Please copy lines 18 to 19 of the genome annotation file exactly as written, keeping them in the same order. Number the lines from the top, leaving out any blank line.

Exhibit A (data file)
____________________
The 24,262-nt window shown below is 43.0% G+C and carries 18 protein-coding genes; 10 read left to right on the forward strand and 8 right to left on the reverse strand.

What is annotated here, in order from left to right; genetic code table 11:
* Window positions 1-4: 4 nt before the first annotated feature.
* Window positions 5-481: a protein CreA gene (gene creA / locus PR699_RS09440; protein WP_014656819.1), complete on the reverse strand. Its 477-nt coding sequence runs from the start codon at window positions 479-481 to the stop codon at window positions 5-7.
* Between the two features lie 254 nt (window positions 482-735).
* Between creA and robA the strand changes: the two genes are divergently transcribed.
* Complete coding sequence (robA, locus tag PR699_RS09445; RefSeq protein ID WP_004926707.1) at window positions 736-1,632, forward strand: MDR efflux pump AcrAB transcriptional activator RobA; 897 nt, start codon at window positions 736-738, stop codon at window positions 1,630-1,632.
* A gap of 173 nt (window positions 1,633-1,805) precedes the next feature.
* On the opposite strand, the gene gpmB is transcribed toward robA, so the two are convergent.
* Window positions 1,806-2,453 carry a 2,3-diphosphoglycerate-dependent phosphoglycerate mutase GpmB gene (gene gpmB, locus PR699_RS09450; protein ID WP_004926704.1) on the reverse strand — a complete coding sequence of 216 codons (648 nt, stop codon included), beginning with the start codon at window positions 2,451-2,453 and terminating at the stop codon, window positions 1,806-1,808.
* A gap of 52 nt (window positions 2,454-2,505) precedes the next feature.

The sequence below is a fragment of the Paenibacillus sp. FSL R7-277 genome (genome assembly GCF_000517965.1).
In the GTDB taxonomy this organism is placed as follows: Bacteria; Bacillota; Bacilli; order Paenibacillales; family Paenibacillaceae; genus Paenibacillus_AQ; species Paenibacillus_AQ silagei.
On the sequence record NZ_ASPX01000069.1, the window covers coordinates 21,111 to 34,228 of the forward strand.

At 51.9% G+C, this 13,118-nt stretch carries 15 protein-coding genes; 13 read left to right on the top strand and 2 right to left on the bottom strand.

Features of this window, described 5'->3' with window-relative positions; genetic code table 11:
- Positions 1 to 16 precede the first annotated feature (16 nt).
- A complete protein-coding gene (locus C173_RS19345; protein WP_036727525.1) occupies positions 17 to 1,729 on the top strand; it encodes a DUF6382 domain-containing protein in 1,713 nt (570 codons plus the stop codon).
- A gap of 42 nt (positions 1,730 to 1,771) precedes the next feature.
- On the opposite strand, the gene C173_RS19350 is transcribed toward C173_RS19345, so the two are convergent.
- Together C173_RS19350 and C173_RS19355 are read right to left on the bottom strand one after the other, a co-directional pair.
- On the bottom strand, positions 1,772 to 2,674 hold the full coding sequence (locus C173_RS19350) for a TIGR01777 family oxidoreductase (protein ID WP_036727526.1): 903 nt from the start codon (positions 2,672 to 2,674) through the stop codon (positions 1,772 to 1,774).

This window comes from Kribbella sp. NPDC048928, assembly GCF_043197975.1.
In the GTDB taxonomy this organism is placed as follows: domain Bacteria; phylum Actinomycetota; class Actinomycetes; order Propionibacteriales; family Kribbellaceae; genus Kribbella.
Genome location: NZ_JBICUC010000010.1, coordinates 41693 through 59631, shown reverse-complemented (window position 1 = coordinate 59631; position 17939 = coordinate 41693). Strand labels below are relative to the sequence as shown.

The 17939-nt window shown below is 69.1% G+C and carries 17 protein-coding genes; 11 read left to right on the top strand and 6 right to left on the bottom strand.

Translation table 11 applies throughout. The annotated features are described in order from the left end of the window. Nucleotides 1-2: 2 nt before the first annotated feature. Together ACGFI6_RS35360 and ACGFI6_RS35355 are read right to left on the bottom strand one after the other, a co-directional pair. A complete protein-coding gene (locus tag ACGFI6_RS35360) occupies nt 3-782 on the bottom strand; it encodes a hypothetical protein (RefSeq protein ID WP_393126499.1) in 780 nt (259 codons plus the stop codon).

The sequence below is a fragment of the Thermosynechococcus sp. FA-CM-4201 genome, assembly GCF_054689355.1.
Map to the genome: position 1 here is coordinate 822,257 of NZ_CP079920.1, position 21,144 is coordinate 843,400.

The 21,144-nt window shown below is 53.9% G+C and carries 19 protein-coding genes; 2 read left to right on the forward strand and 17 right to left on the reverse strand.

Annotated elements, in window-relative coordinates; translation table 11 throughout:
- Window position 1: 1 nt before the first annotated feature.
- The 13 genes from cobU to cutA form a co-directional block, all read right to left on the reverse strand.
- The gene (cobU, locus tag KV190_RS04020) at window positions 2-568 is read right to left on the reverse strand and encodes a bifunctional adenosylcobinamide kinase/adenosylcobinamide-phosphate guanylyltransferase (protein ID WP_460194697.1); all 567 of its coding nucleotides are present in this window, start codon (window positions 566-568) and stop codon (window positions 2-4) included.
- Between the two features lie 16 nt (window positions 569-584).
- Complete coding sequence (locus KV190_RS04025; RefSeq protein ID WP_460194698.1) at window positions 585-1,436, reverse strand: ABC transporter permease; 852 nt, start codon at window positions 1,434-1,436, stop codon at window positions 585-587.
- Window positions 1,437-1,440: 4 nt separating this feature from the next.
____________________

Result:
- A complete protein-coding gene (locus C173_RS19345; protein WP_036727525.1) occupies positions 17 to 1,729 on the top strand; it encodes a DUF6382 domain-containing protein in 1,713 nt (570 codons plus the stop codon).
- A gap of 42 nt (positions 1,730 to 1,771) precedes the next feature.